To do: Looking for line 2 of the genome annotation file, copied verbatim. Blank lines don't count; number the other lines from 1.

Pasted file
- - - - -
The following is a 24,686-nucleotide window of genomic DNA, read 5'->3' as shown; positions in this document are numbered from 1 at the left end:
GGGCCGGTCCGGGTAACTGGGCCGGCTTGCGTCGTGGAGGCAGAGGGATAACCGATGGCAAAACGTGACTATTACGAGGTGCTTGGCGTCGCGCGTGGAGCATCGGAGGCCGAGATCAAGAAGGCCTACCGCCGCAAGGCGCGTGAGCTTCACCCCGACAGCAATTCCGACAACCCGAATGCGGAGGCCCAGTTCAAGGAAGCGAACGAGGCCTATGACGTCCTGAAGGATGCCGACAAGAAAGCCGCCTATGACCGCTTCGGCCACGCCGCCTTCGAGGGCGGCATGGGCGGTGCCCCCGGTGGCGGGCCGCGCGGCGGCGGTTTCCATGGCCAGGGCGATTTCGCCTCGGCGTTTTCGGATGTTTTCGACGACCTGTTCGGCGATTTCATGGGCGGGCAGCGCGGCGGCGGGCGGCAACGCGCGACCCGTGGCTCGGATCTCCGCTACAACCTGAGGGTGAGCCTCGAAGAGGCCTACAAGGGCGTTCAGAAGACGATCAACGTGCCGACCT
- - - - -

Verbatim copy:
GGGCCGGTCCGGGTAACTGGGCCGGCTTGCGTCGTGGAGGCAGAGGGATAACCGATGGCAAAACGTGACTATTACGAGGTGCTTGGCGTCGCGCGTGGAGCATCGGAGGCCGAGATCAAGAAGGCCTACCGCCGCAAGGCGCGTGAGCTTCACCCCGACAGCAATTCCGACAACCCGAATGCGGAGGCCCAGTTCAAGGAAGCGAACGAGGCCTATGACGTCCTGAAGGATGCCGACAAGAAAGCCGCCTATGACCGCTTCGGCCACGCCGCCTTCGAGGGCGGCATGGGCGGTGCCCCCGGTGGCGGGCCGCGCGGCGGCGGTTTCCATGGCCAGGGCGATTTCGCCTCGGCGTTTTCGGATGTTTTCGACGACCTGTTCGGCGATTTCATGGGCGGGCAGCGCGGCGGCGGGCGGCAACGCGCGACCCGTGGCTCGGATCTCCGCTACAACCTGAGGGTGAGCCTCGAAGAGGCCTACAAGGGCGTTCAGAAGACGATCAACGTGCCGACCT